I’ve noticed this in my own daughter who (now 11 years old) was not able to walk until she was 2 years old. She had hypersensitivity disorder. It took years of therapy for her to now be practically “normal-ish”. The odd thing is, even though at the time it was a nightmare, I think this problem actually helped her. Because she was not occupied with walking (and the things that kids get into when walking) the second year of her life she was essentially stuck sitting there; her mind developed in ways unlike her peers. She has a type reasoning and insightfulness, a maturity and precociousness that is unique to her.

    Things are not always what they appear to be. In THE LORD OF THE RINGS Tolkien said this pretty well when he twisted around the old proverb “All That Glitters Is Not Gold” (Shakespeare, THE MERCHANT OF VENICE) just as true in real life: “All That Is Gold Does Not Glitter” (Poem by J.R.R. Tolkien).

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  3. Yes, I just don't understand the relationship you have with your siblings, Lindsey, or how the age differences have affected you. I've said it before and I'll say it again: my mom is going to adopt you and you can be our triplet. My twin sis and I will just forget that you are two years older than us and don't look like us at all. I wonder if your detachment from your family has made the transition to England easier? Though I know you miss your friends. I still think it's amazing that you did that.

    Robin, I agree that twins and other multiples tend to be different. I think people expect to be alike because of the way twins are portrayed in the arts, like on TV and movies: the twins are either exactly the same or completely different. For years, this has offended me because it disregards the complexity of the twin relationship.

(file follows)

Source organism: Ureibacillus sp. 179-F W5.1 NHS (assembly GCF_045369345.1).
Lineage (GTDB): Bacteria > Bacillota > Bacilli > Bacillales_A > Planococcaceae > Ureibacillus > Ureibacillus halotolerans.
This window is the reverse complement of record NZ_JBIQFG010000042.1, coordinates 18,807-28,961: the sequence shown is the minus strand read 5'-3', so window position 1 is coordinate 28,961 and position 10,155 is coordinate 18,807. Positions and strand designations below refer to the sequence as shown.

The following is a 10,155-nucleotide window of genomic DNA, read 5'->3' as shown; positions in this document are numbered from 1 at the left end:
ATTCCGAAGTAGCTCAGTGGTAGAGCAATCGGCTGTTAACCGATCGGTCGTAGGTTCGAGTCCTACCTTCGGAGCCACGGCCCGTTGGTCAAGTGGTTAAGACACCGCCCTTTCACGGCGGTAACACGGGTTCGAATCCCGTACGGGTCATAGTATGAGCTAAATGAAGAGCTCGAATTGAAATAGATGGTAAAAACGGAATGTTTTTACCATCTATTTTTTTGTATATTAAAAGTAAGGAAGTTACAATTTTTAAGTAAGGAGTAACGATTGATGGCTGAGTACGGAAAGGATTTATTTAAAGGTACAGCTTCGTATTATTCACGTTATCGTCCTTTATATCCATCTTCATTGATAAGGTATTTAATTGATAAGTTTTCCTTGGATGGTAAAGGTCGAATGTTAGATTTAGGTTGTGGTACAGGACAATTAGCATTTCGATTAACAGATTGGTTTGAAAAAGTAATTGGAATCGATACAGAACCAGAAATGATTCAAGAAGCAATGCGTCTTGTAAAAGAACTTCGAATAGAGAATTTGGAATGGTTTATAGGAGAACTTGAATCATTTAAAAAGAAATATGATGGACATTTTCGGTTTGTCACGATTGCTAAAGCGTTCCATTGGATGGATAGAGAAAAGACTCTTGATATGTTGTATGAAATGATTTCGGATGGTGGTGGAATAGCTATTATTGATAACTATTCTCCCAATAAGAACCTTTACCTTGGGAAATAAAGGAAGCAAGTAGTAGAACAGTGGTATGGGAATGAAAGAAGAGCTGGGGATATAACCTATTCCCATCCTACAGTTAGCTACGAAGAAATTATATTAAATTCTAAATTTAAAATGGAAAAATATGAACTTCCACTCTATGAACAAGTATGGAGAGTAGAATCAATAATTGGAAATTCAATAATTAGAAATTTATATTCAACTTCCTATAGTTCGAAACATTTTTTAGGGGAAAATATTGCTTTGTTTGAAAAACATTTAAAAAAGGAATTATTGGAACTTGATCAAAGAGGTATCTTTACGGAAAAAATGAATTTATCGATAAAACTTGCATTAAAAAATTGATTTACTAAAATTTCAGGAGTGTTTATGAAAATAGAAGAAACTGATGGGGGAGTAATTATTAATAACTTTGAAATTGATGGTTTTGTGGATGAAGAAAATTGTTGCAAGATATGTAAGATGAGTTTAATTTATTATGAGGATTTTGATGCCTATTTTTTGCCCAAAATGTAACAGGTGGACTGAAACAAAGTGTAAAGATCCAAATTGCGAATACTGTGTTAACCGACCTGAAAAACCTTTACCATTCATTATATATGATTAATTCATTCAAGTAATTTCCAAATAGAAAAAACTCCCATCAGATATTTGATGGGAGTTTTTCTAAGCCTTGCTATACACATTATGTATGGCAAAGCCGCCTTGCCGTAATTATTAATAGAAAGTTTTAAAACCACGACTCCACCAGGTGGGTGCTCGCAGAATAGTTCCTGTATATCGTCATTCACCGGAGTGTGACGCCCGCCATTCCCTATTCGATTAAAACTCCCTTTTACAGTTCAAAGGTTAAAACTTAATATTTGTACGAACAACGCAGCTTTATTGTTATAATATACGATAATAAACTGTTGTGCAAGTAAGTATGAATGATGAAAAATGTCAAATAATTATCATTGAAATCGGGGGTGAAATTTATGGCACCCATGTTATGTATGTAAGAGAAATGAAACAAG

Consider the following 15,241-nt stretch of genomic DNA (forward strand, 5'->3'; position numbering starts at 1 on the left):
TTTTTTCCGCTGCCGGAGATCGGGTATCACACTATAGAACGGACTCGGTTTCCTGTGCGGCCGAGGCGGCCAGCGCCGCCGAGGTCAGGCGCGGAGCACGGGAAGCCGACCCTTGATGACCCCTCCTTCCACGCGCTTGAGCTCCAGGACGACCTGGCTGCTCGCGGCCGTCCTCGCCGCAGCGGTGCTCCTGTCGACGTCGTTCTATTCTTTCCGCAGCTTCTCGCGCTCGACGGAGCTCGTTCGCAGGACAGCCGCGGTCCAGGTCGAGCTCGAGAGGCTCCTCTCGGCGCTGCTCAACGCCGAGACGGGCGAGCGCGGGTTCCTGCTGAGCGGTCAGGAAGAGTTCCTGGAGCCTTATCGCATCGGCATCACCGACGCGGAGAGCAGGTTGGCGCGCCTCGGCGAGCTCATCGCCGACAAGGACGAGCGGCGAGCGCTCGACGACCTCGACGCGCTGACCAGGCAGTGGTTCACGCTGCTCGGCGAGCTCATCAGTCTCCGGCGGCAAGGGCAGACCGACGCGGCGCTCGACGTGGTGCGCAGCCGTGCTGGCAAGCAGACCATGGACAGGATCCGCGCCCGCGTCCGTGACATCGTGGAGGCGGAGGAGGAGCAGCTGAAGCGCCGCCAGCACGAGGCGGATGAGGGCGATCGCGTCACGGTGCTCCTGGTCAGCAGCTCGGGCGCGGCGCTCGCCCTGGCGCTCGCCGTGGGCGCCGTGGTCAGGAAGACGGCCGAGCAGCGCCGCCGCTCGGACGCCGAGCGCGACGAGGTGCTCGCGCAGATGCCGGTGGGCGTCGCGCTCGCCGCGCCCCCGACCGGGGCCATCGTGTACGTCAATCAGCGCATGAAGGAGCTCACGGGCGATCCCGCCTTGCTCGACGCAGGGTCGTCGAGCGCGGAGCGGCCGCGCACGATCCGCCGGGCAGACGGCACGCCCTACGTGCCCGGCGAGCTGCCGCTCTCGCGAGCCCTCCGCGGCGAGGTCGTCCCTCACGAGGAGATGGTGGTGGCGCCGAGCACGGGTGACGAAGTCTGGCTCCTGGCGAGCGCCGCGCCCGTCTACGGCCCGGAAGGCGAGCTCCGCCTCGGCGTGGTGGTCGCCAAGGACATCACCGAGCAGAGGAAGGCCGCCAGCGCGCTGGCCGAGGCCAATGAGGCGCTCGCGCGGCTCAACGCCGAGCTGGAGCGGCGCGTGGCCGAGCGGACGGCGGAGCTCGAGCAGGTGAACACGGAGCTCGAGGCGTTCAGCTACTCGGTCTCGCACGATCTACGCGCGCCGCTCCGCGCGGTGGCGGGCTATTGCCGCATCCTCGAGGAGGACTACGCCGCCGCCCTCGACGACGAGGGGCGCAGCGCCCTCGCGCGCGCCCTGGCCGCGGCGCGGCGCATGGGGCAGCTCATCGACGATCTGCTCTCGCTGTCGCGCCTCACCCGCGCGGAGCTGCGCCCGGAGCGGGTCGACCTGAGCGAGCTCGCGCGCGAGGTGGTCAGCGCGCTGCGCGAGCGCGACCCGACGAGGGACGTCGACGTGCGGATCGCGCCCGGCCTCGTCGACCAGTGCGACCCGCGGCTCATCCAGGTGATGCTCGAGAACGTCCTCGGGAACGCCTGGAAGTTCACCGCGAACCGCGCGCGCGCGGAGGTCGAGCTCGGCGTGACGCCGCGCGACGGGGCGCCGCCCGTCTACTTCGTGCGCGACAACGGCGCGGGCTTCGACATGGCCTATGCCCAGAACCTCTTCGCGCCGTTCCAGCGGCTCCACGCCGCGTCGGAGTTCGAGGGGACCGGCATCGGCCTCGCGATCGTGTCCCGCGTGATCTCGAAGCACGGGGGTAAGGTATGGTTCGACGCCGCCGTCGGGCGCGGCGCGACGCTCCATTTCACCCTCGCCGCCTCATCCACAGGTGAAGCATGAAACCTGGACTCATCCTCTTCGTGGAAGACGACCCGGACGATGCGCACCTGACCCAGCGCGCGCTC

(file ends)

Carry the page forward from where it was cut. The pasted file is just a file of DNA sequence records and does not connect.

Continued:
Yeah I definitely think that my experiences growing up have shaped me. I have pretty low self-esteem, no doubt related to the difficulty I had learning certain things. A lot of things required great determination and persistance, though. So it felt amazing when I finally learned something, like swimming or tying my shoes. Today, it motivates me to try my best and be patient. My issues have made me strong. Do you find your daughter is this way too?

    I'm so glad you took her to therapy. I think it's so important for kids to have the resources and accommodations to grow at their full potential. It also really helps to have a nurturing father like you, I'm sure. I'm glad her experiences fostered her keen intellect! I have found the same with my auditory processing disorder: it made me fall in love with writing. Seeing words and writing them down helped me organize my thoughts.

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  4. Big sisters never stop being that. I'm 38 and my big sister still sometimes make me feel like I'm a naughty 6-year old!
    I find it really interesting that you have that big-sister-little-sister dynamic, being twins. I always thought it would be really cool to have a twin. Sounds like it is, for you.

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  5. It IS cool! Thank you! Yes, our dynamic may be unique to us and not representative of the twin relationship in general. I don't know.

    Hey, that would make a great article... I could interview other pairs of twins and compare their dynamics with they one I share with my sister. It would also be interesting to explore possible influences on the dynamic: Have the twins shared classes? Friends? Are they really alike?

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  6. When I was a kid, I used to daydream about having a twin brother (weird, I know).

    My dad's a twin. I'm not sure how the genetics work, but I think that I might have the genetic code (or whatever) that may lead me to get pregnant with twins should I decide to have children. Terrifying! And yet, I hope that my future kids (should I have them) have a close relationship like you and your sister.

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  7. Nah, I don't think that's weird! I used to day dream about having an older or younger brother! That experience just seems so different from having a twin sister.

    Aw, yeah Roxanne and I have always been very close. She's my best friend. Is your dad close with his twin?

    Thanks for stopping by, Ash!